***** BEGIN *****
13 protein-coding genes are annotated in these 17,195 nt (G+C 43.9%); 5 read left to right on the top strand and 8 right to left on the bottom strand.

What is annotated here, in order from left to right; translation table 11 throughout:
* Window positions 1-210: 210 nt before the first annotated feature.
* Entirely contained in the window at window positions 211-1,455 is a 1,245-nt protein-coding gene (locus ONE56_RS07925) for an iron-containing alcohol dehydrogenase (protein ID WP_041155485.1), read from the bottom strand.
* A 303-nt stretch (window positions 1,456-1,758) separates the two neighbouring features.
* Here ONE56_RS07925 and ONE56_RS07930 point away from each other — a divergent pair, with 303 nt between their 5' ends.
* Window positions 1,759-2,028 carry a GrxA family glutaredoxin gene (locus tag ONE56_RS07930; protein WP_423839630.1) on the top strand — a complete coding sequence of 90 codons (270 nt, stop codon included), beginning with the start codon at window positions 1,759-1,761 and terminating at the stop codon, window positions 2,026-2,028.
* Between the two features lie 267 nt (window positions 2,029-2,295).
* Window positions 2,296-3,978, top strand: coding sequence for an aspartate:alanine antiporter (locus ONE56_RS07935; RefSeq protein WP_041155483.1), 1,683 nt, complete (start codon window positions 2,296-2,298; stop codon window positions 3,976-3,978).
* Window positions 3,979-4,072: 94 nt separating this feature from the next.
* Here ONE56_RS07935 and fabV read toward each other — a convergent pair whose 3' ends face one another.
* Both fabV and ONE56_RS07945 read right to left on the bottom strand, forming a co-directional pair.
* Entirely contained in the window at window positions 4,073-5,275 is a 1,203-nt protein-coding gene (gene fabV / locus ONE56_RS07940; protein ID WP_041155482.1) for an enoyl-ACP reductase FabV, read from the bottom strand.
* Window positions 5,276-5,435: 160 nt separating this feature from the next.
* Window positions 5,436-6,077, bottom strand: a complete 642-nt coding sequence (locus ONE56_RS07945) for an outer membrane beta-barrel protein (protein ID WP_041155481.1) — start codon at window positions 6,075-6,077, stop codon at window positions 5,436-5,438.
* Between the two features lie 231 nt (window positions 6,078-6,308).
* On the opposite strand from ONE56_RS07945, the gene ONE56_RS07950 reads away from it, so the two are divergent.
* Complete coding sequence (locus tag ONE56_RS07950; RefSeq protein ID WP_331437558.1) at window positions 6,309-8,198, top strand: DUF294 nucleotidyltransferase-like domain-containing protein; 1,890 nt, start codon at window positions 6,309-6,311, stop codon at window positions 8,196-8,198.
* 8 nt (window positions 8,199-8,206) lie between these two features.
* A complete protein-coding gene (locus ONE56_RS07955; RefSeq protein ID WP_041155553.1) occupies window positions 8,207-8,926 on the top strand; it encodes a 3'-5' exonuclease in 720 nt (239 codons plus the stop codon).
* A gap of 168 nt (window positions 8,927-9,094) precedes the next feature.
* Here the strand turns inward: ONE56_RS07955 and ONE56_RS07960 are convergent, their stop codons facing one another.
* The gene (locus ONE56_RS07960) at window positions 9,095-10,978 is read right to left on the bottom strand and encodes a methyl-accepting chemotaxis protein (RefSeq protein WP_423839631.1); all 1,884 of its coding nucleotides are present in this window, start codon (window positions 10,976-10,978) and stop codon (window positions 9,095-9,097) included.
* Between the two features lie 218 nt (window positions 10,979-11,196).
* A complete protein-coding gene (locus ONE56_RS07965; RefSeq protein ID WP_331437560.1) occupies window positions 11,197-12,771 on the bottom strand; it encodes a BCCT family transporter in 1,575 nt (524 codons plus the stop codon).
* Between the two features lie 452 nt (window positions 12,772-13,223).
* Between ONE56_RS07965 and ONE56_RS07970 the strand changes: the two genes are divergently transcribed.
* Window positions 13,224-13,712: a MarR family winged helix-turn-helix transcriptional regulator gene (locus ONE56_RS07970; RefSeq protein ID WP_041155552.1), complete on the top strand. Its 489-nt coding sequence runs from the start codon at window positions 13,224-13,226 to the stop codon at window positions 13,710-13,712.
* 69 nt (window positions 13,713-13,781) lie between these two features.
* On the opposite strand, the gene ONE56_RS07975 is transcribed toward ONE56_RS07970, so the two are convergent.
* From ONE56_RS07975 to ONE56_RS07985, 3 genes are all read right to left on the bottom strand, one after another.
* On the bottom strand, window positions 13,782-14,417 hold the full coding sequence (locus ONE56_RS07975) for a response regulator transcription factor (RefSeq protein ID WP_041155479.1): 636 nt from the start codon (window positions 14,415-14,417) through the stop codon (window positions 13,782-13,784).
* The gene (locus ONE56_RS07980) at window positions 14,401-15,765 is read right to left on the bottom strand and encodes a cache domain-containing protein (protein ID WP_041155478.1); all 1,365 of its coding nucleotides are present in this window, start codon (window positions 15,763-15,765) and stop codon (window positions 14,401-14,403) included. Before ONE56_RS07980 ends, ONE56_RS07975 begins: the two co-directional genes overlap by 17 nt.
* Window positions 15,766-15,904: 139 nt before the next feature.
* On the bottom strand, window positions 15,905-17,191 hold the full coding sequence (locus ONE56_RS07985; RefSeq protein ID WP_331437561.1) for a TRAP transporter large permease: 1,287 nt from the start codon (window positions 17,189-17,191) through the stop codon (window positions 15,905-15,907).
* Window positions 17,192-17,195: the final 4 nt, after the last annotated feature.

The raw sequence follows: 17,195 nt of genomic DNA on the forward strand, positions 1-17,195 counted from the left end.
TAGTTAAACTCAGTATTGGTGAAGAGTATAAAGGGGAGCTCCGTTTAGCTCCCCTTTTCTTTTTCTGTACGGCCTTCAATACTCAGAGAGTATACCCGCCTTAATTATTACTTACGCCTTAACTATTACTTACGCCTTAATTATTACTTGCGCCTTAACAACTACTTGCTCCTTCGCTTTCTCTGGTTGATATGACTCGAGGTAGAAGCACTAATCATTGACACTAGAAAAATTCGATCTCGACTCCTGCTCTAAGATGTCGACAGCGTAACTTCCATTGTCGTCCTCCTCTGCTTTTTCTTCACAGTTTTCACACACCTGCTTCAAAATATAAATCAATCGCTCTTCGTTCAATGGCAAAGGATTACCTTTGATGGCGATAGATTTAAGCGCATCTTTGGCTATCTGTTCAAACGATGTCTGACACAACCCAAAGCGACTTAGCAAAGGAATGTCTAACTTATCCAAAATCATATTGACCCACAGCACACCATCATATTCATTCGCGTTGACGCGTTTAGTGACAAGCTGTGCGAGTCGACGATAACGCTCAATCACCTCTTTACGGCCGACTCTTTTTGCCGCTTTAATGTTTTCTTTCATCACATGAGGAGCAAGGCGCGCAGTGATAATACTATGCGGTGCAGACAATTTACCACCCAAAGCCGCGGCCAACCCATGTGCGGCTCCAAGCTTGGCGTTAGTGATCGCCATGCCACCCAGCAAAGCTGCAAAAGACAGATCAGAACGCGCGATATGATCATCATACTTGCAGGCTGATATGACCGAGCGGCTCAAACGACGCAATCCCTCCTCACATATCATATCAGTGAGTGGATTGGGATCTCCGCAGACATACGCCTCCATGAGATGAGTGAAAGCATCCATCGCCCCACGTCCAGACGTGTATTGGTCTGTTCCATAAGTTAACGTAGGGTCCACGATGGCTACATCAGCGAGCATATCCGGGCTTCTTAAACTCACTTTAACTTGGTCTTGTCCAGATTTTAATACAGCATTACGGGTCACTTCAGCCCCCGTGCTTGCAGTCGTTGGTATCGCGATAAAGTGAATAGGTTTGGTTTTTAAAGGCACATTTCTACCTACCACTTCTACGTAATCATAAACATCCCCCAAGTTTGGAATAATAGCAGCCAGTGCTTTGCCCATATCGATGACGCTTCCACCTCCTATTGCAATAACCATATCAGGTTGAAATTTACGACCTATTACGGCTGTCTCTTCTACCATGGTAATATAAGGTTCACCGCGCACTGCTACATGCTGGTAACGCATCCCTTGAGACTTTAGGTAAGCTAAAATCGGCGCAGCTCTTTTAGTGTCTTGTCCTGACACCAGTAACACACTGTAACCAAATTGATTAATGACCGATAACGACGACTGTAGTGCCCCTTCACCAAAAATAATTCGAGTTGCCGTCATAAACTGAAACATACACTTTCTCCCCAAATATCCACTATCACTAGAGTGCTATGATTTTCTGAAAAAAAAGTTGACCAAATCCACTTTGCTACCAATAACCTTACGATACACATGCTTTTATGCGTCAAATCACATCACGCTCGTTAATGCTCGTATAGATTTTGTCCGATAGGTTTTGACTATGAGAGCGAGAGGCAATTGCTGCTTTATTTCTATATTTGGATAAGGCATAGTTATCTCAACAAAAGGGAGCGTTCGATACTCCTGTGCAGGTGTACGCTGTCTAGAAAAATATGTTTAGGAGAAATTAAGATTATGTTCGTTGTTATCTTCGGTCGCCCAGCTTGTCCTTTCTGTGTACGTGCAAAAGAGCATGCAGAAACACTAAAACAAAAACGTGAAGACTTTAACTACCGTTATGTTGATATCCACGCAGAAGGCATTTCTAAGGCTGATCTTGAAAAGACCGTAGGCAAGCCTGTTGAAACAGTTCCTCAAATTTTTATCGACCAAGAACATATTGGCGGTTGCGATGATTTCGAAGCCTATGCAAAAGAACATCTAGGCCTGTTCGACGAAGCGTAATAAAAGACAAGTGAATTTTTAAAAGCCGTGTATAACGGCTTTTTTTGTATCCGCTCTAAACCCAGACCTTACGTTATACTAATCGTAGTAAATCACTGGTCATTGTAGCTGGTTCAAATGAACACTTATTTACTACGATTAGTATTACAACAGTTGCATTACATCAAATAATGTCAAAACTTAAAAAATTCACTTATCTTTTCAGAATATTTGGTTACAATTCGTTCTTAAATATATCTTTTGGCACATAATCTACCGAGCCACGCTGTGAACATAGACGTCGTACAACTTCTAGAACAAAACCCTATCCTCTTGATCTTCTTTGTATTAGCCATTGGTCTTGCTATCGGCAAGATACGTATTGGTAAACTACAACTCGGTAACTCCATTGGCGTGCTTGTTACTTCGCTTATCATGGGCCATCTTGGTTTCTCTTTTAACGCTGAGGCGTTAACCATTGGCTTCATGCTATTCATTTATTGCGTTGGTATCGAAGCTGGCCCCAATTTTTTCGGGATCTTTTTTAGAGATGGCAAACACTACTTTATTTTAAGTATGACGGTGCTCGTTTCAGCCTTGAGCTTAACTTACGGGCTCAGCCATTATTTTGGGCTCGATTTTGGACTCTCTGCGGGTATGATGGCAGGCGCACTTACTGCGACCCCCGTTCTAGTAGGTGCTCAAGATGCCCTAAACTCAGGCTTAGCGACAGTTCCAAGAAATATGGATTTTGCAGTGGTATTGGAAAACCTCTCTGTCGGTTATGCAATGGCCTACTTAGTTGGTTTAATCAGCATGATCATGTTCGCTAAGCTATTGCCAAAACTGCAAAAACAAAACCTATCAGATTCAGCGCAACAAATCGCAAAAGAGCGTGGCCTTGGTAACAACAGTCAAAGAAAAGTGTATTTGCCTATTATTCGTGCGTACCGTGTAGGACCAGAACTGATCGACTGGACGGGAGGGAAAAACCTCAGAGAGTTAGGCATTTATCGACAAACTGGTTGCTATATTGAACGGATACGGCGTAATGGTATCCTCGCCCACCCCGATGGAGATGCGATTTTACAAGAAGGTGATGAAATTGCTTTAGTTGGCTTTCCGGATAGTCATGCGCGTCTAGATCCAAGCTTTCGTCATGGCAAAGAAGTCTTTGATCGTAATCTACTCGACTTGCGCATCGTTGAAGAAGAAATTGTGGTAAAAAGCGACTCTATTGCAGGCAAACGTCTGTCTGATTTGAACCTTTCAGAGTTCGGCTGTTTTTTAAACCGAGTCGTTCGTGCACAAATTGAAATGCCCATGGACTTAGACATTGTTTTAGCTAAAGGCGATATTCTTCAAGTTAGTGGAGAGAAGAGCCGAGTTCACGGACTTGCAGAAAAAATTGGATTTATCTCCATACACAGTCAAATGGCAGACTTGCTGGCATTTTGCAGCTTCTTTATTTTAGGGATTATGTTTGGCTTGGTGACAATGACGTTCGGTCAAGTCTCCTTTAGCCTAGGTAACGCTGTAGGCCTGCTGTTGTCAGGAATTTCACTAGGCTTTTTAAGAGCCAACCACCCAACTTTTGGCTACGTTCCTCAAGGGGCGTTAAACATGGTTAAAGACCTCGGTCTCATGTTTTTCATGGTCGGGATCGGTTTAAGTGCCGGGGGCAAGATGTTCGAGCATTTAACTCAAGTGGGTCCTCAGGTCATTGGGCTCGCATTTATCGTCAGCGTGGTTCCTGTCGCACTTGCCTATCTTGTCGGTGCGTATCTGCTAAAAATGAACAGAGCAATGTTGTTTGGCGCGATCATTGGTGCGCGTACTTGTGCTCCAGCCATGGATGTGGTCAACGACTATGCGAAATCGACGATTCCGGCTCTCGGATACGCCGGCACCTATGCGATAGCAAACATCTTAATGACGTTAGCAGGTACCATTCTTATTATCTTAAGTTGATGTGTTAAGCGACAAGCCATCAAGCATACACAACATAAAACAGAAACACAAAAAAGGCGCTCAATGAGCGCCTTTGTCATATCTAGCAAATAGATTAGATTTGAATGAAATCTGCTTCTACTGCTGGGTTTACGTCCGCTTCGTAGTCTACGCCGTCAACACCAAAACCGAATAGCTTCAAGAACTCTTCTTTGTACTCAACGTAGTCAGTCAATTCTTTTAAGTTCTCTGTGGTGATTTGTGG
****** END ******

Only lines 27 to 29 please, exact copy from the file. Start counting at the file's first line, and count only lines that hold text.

* Between ONE56_RS07965 and ONE56_RS07970 the strand changes: the two genes are divergently transcribed.
* Window positions 13,224-13,712: a MarR family winged helix-turn-helix transcriptional regulator gene (locus ONE56_RS07970; RefSeq protein ID WP_041155552.1), complete on the top strand. Its 489-nt coding sequence runs from the start codon at window positions 13,224-13,226 to the stop codon at window positions 13,710-13,712.
* 69 nt (window positions 13,713-13,781) lie between these two features.